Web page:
Energy harvesting gesture recognition for smartphones and IoT devices

February 28, 2014 // By Jean-Pierre Joosting
Gesture control for electronics could soon become an alternative to touchscreens and sensing technologies that consume a lot of power and only work when users can see their smartphones and tablets.

University of Washington computer scientists have built a low-cost gesture recognition system, called "AllSee," that runs without batteries and lets users control their electronic devices hidden from sight with simple hand movements. It uses existing TV signals as both a power source and the means for detecting a user's gesture command.

"This is the first gesture recognition system that can be implemented for less than a dollar and doesn't require a battery," said Shyam Gollakota, a UW assistant professor of computer science and engineering. "You can leverage TV signals both as a source of power and as a source of gesture recognition."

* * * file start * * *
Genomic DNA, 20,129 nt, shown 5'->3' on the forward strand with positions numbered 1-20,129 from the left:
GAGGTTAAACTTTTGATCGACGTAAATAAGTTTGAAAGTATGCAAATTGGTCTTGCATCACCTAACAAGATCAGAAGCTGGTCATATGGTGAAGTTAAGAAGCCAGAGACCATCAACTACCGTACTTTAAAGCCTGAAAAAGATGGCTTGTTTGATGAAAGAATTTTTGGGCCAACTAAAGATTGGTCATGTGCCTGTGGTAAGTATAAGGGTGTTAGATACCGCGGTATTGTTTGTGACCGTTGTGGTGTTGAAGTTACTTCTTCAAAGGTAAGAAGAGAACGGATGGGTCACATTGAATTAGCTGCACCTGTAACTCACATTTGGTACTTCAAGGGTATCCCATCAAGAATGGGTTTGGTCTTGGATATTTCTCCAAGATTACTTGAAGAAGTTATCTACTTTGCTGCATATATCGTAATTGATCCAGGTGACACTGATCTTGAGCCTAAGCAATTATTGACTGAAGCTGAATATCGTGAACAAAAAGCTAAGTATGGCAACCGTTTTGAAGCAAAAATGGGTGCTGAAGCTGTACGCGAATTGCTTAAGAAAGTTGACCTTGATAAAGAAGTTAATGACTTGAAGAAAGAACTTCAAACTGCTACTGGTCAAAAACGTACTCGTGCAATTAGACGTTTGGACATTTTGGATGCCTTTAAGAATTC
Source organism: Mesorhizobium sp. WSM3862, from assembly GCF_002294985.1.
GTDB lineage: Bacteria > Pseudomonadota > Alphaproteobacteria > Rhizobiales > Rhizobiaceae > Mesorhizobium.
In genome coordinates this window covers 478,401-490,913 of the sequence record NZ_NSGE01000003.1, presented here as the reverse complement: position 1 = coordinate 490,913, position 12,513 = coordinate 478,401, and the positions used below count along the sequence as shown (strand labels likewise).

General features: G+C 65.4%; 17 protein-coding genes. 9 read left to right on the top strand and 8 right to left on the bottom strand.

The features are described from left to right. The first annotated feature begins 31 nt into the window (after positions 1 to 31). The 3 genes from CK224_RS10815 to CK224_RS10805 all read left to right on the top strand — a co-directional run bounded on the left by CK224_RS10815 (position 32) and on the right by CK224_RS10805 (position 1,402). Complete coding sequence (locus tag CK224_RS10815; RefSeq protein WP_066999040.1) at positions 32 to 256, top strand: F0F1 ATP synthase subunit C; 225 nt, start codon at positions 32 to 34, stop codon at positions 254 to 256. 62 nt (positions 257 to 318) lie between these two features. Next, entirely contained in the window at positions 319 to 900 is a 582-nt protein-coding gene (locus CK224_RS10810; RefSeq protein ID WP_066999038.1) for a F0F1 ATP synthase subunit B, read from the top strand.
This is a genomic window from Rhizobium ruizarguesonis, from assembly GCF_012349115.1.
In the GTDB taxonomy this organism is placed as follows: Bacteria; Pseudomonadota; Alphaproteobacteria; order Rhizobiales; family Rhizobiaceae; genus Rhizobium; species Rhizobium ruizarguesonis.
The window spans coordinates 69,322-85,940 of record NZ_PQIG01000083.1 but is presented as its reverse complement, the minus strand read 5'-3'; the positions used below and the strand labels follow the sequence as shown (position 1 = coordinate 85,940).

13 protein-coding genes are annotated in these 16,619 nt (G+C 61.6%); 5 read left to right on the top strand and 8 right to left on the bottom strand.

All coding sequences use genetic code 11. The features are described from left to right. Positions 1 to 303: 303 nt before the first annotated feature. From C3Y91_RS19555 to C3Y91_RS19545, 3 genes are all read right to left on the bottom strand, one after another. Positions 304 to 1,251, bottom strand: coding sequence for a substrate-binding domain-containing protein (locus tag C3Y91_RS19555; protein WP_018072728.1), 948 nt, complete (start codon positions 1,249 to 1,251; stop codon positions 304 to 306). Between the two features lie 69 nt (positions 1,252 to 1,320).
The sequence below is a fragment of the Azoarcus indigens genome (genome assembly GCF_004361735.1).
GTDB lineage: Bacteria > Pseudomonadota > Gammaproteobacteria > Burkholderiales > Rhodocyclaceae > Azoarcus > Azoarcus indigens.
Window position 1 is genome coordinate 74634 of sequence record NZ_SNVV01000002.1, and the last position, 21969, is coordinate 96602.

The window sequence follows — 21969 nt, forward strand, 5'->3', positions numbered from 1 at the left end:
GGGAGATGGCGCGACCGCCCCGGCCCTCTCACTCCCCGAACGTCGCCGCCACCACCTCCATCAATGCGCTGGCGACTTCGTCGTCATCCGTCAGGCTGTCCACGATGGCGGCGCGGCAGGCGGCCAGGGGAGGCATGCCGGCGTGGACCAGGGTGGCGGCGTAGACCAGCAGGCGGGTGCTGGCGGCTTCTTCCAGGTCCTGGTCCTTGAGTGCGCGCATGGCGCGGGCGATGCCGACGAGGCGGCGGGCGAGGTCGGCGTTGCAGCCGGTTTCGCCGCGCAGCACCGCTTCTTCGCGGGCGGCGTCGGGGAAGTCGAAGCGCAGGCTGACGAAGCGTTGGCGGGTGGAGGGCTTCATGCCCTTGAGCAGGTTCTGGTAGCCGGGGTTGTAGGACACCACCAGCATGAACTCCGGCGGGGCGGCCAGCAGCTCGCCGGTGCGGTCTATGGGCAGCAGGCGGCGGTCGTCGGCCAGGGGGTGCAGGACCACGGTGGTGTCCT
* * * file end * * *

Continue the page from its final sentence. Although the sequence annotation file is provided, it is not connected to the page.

The technology is set to be shown in April at the Symposium on Networked Systems Design and Implementation conference in Seattle.

The AllSee prototype is integrated with an off-the-shelf mobile phone. This technology enables new applications such as gesture recognition with the phone still in your pocket. Source: University of Washington.

The researchers built A small sensor that can be placed on an electronic device such as a smartphone was built that uses an ultra-low-power receiver to extract and classify gesture information from wireless transmissions around us. When a person gestures with the hand, it changes the amplitude of the wireless signals in the air. The AllSee sensors then recognize unique amplitude changes created by specific gestures.

Sensors use three to four times less power than existing gesture recognition systems by harvesting power from wireless transmissions. This enables mobile devices to always have the gesture technology on and enabled.